AT HAVEN’S END?
Multinational corporations could have a much more difficult time shifting profits to low-tax jurisdictions—and deductions to high-tax ones—under new OECD rules.
When Apple CEO Tim Cook testified in defense of the computer giant’s tax practices on Capitol Hill in late May, Cook was speaking for many multinational corporate executives when he insisted that Apple paid every bit of tax the company owed to the US and other countries. But that, according to critics, is precisely the problem. The current international tax system, based on a practice known as transfer pricing, lets multinationals shift income from parent companies or their subsidiaries located in high-tax jurisdictions, such as the US, to those in low-tax regimes, and do the opposite with deductions. As a result, critics say, companies artificially minimize their liabilities or even avoid them entirely, and do so legally, thanks to the widely accepted current basis for transfer pricing.
With a great deal of scrutiny coming to bear on corporate tax practices worldwide, the Organisation for Economic Co-operation and Development (OECD) is looking at ways to revamp its guidelines on international tax practices. Until there is clarity on how this review will evolve, however, corporations are wondering, and worrying over, what it will ultimately mean. An OECD report in February to the G20 countries noted: “There is increased segregation between the location where actual business activities take place and the location where profits are reported for tax purposes.”
And though the cost to governments, many of whom are facing sovereign debt woes because of gaping fiscal deficits, may be impossible to gauge precisely, some estimates put it in the trillions of dollars. “If we could estimate it, we could tax it,” says David Spencer, an international tax attorney based in New York, who describes the problem as “monumental.”
The scope of the tax shortfall is evident in a 2008 World Trade Organization estimate that only 40% of world trade occurs between independent companies. The rest is conducted intracompany—and taxing of that income falls under the current murky transfer pricing rules. That proportion has probably decreased since then, as the global economic downturn has seen industries consolidate further. To help close this gap in lost tax revenues, the OECD has revisited the guidelines it established in 1995, and revamped in 2010, as the basis of transfer pricing practices in most of the world. An action plan that the OECD presented to the G20 in late July detailed 15 steps it expects to take over the next year to two and a half years to deal with transfer pricing and related issues.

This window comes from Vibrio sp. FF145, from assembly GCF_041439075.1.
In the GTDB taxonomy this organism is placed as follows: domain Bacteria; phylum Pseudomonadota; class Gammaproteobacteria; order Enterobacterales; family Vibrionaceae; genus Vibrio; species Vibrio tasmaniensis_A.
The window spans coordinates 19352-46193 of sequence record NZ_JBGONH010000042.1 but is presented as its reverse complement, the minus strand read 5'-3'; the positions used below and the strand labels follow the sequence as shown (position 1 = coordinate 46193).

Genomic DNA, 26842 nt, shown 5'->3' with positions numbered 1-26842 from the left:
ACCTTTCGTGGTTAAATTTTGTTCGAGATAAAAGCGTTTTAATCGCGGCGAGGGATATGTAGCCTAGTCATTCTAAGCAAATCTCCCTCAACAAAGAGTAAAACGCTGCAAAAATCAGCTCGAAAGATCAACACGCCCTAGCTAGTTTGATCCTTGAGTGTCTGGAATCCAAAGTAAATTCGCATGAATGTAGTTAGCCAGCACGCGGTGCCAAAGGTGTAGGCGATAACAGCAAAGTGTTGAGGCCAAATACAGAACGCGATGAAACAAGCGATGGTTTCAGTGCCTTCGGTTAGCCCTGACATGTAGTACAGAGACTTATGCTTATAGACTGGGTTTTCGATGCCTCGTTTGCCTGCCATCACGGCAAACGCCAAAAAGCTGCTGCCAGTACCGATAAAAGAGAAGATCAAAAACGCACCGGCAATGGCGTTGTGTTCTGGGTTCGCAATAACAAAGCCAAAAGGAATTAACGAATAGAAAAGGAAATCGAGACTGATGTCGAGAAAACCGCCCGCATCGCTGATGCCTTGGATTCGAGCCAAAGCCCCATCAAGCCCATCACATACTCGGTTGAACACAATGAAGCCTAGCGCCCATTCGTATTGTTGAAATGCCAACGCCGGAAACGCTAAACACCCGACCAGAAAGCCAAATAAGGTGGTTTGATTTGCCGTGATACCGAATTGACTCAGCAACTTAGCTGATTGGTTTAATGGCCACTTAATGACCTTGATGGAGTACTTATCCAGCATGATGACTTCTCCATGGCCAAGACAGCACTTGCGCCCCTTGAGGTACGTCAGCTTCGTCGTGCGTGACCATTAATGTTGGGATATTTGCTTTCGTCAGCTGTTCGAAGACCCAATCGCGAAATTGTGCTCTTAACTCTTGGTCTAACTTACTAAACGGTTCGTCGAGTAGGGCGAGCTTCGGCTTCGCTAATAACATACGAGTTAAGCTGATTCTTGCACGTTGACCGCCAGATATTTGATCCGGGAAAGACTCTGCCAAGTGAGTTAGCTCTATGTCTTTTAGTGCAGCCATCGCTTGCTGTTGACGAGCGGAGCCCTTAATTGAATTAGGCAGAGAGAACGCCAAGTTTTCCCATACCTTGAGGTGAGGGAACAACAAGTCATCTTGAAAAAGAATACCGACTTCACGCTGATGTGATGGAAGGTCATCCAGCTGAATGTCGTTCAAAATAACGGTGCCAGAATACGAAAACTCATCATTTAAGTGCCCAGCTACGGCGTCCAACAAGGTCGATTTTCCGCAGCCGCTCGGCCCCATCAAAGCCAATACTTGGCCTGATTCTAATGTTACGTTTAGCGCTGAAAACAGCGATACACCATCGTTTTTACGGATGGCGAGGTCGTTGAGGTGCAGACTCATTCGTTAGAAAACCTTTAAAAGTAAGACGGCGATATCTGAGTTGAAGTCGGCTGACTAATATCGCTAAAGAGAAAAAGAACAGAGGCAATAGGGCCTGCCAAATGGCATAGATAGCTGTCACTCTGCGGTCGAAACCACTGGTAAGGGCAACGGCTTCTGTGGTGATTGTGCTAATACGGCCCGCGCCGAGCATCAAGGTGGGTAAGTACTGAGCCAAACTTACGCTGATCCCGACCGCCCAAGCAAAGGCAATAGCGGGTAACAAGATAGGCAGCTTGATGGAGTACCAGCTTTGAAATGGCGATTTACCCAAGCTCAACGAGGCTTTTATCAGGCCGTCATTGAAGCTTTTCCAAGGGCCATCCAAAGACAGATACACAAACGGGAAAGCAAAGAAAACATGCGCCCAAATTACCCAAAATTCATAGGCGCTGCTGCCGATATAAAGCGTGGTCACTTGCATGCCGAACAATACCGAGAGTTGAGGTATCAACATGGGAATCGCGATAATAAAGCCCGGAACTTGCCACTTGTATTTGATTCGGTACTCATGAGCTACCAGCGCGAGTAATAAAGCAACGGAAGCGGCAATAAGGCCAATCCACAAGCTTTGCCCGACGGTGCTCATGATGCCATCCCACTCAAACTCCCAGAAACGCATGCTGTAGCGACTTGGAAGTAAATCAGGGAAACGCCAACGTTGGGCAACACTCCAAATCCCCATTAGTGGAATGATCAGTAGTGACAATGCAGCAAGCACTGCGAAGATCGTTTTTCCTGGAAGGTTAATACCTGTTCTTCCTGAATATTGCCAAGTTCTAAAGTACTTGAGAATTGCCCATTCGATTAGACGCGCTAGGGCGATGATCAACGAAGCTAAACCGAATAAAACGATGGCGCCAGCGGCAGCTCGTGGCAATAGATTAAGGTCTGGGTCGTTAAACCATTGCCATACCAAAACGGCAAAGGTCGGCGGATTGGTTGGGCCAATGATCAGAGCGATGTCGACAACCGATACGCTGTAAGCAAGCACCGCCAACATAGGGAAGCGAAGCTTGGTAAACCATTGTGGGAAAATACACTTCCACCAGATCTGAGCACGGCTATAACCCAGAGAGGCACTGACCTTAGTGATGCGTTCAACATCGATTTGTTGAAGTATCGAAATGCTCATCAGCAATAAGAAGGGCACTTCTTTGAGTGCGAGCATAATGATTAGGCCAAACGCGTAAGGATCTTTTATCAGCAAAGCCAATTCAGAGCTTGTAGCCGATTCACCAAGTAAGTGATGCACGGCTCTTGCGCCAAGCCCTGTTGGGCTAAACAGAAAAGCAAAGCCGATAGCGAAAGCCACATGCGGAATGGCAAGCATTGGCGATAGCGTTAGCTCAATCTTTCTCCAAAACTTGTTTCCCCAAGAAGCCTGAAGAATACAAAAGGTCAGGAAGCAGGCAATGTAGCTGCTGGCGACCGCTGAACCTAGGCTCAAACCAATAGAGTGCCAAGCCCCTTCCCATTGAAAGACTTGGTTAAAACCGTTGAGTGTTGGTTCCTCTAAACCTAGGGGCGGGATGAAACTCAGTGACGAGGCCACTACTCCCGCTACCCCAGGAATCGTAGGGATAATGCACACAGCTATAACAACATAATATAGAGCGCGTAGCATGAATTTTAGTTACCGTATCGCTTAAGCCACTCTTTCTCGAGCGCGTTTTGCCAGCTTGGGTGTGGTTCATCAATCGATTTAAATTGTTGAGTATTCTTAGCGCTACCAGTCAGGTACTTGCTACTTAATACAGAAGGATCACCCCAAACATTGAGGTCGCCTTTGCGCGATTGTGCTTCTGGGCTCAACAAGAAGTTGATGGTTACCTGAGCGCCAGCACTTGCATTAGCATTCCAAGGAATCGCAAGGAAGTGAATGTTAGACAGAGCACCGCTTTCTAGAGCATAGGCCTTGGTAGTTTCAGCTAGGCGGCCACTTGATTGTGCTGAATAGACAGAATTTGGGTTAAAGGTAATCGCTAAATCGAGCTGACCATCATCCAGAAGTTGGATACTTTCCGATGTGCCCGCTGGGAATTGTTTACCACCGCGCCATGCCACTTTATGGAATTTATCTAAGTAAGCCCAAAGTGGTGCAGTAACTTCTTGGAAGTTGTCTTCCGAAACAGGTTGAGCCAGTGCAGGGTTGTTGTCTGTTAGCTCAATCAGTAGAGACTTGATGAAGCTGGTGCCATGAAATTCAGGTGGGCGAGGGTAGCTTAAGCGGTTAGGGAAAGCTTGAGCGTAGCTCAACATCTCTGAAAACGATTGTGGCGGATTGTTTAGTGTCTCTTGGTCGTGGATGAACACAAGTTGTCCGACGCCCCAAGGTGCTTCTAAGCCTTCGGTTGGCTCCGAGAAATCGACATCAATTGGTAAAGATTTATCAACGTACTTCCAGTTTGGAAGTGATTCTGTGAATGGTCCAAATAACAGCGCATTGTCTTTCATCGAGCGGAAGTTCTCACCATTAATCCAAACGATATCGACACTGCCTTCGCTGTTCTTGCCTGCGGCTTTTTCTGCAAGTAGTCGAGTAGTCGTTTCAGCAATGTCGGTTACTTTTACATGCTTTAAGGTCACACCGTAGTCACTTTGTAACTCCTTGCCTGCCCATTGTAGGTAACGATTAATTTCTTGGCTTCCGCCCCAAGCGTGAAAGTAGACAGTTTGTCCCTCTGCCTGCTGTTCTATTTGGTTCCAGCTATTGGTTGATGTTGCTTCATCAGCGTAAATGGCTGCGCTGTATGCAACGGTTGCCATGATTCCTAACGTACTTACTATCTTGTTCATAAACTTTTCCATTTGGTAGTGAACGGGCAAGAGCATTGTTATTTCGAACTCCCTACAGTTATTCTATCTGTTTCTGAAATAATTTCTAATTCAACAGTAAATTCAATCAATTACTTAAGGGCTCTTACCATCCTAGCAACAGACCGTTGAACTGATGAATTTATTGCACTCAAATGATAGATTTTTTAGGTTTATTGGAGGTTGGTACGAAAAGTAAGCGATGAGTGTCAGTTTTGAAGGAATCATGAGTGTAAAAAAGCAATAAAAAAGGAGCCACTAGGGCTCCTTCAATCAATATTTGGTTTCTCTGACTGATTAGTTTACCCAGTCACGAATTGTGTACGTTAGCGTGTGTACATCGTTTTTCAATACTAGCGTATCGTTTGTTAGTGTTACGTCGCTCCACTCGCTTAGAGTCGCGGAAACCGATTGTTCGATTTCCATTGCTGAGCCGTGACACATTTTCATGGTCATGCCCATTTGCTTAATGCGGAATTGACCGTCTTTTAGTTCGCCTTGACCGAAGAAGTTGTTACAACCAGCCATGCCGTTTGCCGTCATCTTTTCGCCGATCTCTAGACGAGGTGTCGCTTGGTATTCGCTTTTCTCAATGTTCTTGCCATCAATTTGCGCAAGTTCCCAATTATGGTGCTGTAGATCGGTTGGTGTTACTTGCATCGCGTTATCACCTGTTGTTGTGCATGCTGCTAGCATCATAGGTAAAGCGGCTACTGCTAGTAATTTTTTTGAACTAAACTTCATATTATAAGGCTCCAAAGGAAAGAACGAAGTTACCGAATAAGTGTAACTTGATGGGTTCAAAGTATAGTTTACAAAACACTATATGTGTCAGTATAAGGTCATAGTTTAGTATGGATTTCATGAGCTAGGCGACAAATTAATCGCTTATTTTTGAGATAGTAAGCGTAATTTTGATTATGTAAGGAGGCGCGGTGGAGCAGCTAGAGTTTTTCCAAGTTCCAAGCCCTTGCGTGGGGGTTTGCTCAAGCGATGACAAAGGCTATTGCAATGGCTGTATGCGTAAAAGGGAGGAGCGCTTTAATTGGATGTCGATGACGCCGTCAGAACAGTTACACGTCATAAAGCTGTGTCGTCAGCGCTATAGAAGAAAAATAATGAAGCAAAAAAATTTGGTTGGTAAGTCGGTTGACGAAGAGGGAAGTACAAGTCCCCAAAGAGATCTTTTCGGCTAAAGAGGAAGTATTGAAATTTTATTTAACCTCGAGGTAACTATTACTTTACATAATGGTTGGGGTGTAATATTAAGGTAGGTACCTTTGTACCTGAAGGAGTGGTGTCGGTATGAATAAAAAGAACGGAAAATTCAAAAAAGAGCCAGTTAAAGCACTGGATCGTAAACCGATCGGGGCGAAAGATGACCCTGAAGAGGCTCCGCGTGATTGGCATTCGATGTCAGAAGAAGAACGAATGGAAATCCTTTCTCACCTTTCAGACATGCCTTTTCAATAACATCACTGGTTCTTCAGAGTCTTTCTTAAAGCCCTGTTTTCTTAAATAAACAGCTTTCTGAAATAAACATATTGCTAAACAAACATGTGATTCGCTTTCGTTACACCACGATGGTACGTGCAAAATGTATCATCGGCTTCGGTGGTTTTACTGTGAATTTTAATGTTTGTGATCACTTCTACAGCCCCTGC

The OECD is acting after being accused of dragging its feet. “The current system is not workable,” says H. David Rosenbloom, a professor and director of the International Tax Program at New York University—and former Treasury official.
OECD’S NEW GUARD
The evolving perspective at the OECD is owing in part to changes within the organization’s structure. Some critics say that much of the tax staff of the OECD until recently was “captured” by private industry, with members moving between positions in the organization and private industry as if through a revolving door. But it may have as much to do with the shifting power of member countries. Countries such as Brazil, China and India have rejected the OECD’s guidelines in favor of their own, more draconian regulations, bringing pressure to bear on the organization to enact change.
Saint-Amans, OECD: Profits cannot be located in a place where you have two men and a dog
Regardless of the reason behind it, the OECD has had “a very serious change of heart” about the current system, observes Spencer. “There is a new guard that realizes it’s up against the wall.”
The new guard includes Pascal Saint-Amans, an OECD veteran named director of its Centre for Tax Policy and Administration in February 2012, who is overseeing the guidelines review. As Saint-Amans told Global Finance in an interview: “Profits cannot be located in a place where you have two men and a dog.”
The OECD recently got an extra push to end such practices from the G8 countries, which issued a communiqué at their meeting in June that called for countries to share corporate as well as individual tax information without being asked to do so. Philip West, a former international tax counsel for the US Treasury and now a partner in the Washington, DC, office of law firm Steptoe & Johnston, said at a global tax conference in late April in New York City that such mandatory information sharing would represent the “first step” toward a far more onerous system for multinational enterprises than the one currently in place.